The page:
14. 14. Tips: The Power of Retweet<br />14<br />Tweets can easily go viral<br />frictionless<br />Retweet and back link<br />Good etiquette to give credit for retweet<br />Keep total number of characters in mind if you want others to retweet your tweet<br />How to Find Twitter Twits to Retweet Your Tweet! – Kevin Gibbons<br />It’s Not How Many Followers You Have That Counts, It’s How Many Times You Get Retweeted – Erick Schonfeld<br />
  15. 15. Tips: Importance of Hashtag<br />“Hashtags are a community-driven convention for adding additional context and metadata to your tweets.” #hashtags<br />15<br />#hashtags<br />Allows you to create “groupings”<br />“ad hoc assemblages of people with similar interests” – Building Social Applications, Stowe Boyd [PDF, 9.3 MB] <br />Follow @hashtags for your hashtag(s) to be tracked<br />Search or TwitterGroups<br />Do not overuse hashtags in your tweets – ask yourself if your hashtag adds value<br />#mumbai, #airfrance, #sandiegofire<br />
  16. 16. Tips: Twitter Don’ts<br />Social Media Policy Examples – 123 Social Media<br />10/23/2009<br />16<br />Information Technology Services, UIS<br />Don’t spam<br />Don’t ignore genuine requests for information<br />Don’t forget to give credit to the original tweet<br />Don’t launch initiative without guidelines/policy<br />Don’t expect the tool to work by itself<br />Don’t post vacation schedules<br />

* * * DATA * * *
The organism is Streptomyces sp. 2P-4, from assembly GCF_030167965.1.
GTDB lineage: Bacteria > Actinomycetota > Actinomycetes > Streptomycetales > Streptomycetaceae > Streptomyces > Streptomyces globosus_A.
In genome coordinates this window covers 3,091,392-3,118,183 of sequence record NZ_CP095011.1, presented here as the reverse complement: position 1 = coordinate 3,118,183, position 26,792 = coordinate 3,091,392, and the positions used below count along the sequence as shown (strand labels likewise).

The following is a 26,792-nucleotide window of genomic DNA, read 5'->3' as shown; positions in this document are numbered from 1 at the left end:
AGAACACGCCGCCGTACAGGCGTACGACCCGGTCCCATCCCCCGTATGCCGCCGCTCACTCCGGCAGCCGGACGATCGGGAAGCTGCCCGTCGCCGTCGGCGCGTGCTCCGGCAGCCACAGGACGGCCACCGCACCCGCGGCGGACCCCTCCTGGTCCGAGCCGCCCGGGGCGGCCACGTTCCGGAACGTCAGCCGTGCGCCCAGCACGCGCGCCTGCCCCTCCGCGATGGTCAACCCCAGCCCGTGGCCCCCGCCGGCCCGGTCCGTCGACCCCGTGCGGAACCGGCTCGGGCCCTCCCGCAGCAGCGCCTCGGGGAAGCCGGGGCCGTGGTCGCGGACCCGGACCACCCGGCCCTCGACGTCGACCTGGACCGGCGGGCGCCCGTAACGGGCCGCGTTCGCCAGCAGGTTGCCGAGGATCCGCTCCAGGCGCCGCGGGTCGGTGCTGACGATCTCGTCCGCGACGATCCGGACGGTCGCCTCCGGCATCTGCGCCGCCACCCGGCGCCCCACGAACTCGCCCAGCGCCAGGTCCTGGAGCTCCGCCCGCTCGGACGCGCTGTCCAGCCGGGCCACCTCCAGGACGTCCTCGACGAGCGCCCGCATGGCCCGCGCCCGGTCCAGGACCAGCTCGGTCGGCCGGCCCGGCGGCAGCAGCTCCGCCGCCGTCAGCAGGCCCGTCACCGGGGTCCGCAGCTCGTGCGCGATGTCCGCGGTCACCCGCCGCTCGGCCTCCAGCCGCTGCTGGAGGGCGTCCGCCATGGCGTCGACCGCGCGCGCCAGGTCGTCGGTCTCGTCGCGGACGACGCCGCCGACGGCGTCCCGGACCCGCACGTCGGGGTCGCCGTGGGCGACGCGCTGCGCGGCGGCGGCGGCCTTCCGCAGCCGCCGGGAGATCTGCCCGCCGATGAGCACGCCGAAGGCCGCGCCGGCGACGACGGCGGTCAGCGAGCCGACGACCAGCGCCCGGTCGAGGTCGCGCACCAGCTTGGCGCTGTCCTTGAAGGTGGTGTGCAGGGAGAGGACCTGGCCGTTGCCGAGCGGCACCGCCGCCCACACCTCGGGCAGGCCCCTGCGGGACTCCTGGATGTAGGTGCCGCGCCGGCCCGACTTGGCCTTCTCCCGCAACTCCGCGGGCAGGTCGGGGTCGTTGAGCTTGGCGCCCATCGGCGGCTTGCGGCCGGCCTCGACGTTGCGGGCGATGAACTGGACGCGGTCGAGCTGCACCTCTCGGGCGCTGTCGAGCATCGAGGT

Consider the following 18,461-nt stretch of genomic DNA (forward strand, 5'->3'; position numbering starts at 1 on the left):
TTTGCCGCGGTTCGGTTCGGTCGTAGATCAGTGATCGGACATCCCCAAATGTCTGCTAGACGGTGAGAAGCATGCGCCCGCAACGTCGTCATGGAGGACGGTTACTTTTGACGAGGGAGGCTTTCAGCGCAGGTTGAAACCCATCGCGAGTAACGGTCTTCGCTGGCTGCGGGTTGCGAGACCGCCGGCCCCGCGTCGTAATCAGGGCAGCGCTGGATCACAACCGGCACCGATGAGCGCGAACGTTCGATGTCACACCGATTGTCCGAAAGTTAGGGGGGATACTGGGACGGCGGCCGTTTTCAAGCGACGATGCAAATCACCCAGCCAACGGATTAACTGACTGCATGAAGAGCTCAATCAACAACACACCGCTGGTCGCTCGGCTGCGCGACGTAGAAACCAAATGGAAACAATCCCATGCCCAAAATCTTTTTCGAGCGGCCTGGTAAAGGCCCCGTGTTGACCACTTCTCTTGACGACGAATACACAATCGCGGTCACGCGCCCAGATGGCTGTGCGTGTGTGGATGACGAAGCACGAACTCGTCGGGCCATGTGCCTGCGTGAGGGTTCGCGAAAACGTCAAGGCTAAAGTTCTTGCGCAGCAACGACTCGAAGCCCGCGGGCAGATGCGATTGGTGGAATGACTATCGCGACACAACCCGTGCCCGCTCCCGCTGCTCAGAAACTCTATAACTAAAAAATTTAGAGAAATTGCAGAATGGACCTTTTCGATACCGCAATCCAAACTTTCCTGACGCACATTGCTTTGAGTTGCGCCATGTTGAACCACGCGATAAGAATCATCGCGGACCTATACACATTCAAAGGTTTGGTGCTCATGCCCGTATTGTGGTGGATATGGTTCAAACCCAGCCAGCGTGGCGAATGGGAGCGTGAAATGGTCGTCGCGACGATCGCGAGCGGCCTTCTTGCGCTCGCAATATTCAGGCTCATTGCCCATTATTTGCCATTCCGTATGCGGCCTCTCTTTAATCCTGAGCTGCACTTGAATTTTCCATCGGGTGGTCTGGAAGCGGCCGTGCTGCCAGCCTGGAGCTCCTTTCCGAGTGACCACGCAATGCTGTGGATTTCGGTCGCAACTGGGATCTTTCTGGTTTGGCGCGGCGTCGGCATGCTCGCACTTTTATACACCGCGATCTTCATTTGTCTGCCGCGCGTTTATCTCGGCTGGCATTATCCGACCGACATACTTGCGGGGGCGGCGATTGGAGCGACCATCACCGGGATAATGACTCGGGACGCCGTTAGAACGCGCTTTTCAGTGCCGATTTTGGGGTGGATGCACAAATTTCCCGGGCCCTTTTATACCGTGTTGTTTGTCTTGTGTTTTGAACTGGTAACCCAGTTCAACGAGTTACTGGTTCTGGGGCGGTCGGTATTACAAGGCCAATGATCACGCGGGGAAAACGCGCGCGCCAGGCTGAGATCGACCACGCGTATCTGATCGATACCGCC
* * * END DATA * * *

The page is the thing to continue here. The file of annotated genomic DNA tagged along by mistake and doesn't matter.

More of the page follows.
17. 17. Resources: Getting Started<br />10/23/2009<br />17<br />Information Technology Services, UIS<br />How Twitter Started – Evan Williams<br />Twittering Tips for Beginners – David Pogue<br />All You Need to Know to Twitter – Paul Boutin<br />Birds of a Feather Twitter Together – Walt Mossberg<br />14 Tools of Highly Effective Twitter Users – Kenny Hyder<br />Just Tweet It<br />Twitter Bible: Everything You Need To Know About Twitter – C G Lynch<br />